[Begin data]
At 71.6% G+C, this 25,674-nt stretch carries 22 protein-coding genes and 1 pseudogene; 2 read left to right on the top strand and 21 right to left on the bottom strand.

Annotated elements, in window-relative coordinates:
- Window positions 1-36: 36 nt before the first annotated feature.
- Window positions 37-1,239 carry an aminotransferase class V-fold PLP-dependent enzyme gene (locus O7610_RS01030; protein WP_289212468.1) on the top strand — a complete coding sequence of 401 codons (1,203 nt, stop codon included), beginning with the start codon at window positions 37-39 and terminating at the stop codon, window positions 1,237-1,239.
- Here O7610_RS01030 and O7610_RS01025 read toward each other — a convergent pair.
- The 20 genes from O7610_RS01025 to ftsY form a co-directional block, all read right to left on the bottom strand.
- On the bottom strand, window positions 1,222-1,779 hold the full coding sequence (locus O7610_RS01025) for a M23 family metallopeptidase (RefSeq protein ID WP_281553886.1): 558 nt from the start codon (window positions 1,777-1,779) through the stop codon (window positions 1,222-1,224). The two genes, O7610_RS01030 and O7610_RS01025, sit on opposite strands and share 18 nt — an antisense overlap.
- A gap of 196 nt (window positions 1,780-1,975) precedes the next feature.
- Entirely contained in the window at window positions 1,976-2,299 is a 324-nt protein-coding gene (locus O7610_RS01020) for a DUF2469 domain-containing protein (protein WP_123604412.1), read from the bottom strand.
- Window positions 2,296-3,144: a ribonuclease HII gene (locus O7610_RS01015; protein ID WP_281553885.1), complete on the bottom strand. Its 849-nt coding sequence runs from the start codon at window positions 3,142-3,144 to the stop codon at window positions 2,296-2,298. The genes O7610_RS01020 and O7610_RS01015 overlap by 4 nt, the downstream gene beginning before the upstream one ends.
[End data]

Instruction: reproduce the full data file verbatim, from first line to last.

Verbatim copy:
At 71.6% G+C, this 25,674-nt stretch carries 22 protein-coding genes and 1 pseudogene; 2 read left to right on the top strand and 21 right to left on the bottom strand.

Annotated elements, in window-relative coordinates:
- Window positions 1-36: 36 nt before the first annotated feature.
- Window positions 37-1,239 carry an aminotransferase class V-fold PLP-dependent enzyme gene (locus O7610_RS01030; protein WP_289212468.1) on the top strand — a complete coding sequence of 401 codons (1,203 nt, stop codon included), beginning with the start codon at window positions 37-39 and terminating at the stop codon, window positions 1,237-1,239.
- Here O7610_RS01030 and O7610_RS01025 read toward each other — a convergent pair.
- The 20 genes from O7610_RS01025 to ftsY form a co-directional block, all read right to left on the bottom strand.
- On the bottom strand, window positions 1,222-1,779 hold the full coding sequence (locus O7610_RS01025) for a M23 family metallopeptidase (RefSeq protein ID WP_281553886.1): 558 nt from the start codon (window positions 1,777-1,779) through the stop codon (window positions 1,222-1,224). The two genes, O7610_RS01030 and O7610_RS01025, sit on opposite strands and share 18 nt — an antisense overlap.
- A gap of 196 nt (window positions 1,780-1,975) precedes the next feature.
- Entirely contained in the window at window positions 1,976-2,299 is a 324-nt protein-coding gene (locus O7610_RS01020) for a DUF2469 domain-containing protein (protein WP_123604412.1), read from the bottom strand.
- Window positions 2,296-3,144: a ribonuclease HII gene (locus O7610_RS01015; protein ID WP_281553885.1), complete on the bottom strand. Its 849-nt coding sequence runs from the start codon at window positions 3,142-3,144 to the stop codon at window positions 2,296-2,298. The genes O7610_RS01020 and O7610_RS01015 overlap by 4 nt, the downstream gene beginning before the upstream one ends.